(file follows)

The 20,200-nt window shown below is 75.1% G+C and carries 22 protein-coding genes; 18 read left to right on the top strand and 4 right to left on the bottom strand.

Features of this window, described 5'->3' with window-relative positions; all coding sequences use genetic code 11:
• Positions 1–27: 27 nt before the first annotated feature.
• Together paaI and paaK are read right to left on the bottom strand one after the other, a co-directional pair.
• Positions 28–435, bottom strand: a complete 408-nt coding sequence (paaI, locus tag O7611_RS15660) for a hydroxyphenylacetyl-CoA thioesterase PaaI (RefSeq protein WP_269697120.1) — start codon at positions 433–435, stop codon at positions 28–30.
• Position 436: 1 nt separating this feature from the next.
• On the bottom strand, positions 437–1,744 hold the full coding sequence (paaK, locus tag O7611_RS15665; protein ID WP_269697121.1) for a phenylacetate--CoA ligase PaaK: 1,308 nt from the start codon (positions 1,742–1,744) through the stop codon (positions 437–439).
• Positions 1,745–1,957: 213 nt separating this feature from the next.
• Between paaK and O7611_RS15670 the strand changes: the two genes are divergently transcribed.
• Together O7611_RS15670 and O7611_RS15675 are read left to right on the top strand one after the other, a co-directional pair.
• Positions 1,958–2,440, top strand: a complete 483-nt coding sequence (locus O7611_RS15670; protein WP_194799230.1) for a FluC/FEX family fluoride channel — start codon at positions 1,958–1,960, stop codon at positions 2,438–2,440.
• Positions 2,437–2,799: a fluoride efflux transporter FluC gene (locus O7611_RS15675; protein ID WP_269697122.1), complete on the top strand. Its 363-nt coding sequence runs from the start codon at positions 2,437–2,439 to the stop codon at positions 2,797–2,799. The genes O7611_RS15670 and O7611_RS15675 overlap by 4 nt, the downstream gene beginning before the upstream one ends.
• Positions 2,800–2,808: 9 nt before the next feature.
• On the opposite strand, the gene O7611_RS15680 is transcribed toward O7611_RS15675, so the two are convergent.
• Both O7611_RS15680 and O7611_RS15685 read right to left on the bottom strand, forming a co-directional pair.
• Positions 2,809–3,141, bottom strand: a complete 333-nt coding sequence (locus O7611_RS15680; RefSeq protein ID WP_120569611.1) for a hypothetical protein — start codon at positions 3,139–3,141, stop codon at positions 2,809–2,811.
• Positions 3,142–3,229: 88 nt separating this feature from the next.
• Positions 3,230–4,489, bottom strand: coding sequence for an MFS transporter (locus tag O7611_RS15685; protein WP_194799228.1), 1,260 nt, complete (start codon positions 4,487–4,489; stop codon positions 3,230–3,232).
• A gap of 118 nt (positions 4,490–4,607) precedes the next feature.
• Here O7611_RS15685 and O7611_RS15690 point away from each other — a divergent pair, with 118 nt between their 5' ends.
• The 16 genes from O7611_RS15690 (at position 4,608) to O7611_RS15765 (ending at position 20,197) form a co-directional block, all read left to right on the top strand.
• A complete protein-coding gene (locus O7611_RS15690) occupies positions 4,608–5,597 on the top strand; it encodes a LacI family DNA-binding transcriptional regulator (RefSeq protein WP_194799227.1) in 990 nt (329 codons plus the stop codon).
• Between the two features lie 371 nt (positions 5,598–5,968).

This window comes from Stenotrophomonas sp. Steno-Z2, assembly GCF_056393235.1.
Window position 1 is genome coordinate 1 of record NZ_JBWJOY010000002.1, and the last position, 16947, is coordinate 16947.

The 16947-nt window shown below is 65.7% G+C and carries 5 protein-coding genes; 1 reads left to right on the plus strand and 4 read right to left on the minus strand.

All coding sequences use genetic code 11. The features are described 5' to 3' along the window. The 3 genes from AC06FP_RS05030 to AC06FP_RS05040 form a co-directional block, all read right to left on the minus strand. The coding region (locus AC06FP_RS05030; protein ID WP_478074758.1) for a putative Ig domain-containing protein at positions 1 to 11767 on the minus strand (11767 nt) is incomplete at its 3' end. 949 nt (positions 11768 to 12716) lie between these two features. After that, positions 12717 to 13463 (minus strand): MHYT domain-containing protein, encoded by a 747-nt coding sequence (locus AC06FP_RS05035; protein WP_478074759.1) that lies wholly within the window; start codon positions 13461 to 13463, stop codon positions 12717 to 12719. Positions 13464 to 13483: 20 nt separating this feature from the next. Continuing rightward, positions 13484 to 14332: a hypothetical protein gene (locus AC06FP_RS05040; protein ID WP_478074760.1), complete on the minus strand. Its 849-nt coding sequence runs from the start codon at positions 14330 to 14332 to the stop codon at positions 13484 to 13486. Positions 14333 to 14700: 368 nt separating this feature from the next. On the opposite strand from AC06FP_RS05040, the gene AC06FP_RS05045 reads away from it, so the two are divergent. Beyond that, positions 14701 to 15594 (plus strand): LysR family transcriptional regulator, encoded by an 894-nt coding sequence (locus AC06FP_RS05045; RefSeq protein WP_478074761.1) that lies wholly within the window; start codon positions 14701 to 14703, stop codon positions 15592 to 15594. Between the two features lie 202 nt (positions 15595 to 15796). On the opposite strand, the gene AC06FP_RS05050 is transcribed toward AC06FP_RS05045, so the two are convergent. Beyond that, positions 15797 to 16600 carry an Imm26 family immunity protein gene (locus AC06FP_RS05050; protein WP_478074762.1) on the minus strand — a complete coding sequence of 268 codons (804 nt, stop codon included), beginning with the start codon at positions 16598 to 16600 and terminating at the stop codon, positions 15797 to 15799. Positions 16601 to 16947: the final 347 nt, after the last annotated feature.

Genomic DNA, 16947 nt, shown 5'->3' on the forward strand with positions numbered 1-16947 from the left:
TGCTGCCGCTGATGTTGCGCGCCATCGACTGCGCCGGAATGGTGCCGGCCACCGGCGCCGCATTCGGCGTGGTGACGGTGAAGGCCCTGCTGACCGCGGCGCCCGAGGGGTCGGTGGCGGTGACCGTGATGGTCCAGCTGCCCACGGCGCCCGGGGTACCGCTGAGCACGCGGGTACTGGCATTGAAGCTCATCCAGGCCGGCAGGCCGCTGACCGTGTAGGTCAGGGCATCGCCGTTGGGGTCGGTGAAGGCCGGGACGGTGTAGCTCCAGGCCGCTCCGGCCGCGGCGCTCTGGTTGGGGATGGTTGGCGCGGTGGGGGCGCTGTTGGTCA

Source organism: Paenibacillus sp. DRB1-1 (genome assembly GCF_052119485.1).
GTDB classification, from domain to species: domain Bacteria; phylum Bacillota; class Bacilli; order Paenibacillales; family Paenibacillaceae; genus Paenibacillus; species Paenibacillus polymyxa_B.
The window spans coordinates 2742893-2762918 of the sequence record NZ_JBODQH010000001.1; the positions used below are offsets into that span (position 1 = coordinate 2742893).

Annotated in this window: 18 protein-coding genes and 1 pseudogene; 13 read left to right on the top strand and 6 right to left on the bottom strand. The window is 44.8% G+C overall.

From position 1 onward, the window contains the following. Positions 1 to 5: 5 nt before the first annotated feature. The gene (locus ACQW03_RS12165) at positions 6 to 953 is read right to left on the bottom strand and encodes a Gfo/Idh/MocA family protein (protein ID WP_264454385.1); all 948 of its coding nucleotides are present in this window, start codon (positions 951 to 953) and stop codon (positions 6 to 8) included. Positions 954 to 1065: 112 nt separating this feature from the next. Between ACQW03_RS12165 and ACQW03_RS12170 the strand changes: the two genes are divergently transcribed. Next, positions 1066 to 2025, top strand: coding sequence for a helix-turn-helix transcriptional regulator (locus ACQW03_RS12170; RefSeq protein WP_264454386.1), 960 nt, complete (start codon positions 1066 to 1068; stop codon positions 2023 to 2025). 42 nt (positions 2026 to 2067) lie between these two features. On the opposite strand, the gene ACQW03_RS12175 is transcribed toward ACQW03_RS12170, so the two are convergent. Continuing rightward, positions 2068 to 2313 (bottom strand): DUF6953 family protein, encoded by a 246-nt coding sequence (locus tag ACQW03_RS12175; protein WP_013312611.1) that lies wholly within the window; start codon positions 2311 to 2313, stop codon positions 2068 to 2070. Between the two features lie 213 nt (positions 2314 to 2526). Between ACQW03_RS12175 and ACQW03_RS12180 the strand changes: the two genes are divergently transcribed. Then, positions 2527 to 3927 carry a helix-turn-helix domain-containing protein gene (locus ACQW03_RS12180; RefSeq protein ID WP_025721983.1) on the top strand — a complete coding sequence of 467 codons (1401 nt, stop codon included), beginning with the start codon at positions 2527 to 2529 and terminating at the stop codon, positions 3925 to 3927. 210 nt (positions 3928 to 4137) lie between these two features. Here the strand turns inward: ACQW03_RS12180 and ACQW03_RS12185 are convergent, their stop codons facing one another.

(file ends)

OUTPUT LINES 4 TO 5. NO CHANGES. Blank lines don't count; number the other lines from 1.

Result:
• Together paaI and paaK are read right to left on the bottom strand one after the other, a co-directional pair.
• Positions 28–435, bottom strand: a complete 408-nt coding sequence (paaI, locus tag O7611_RS15660) for a hydroxyphenylacetyl-CoA thioesterase PaaI (RefSeq protein WP_269697120.1) — start codon at positions 433–435, stop codon at positions 28–30.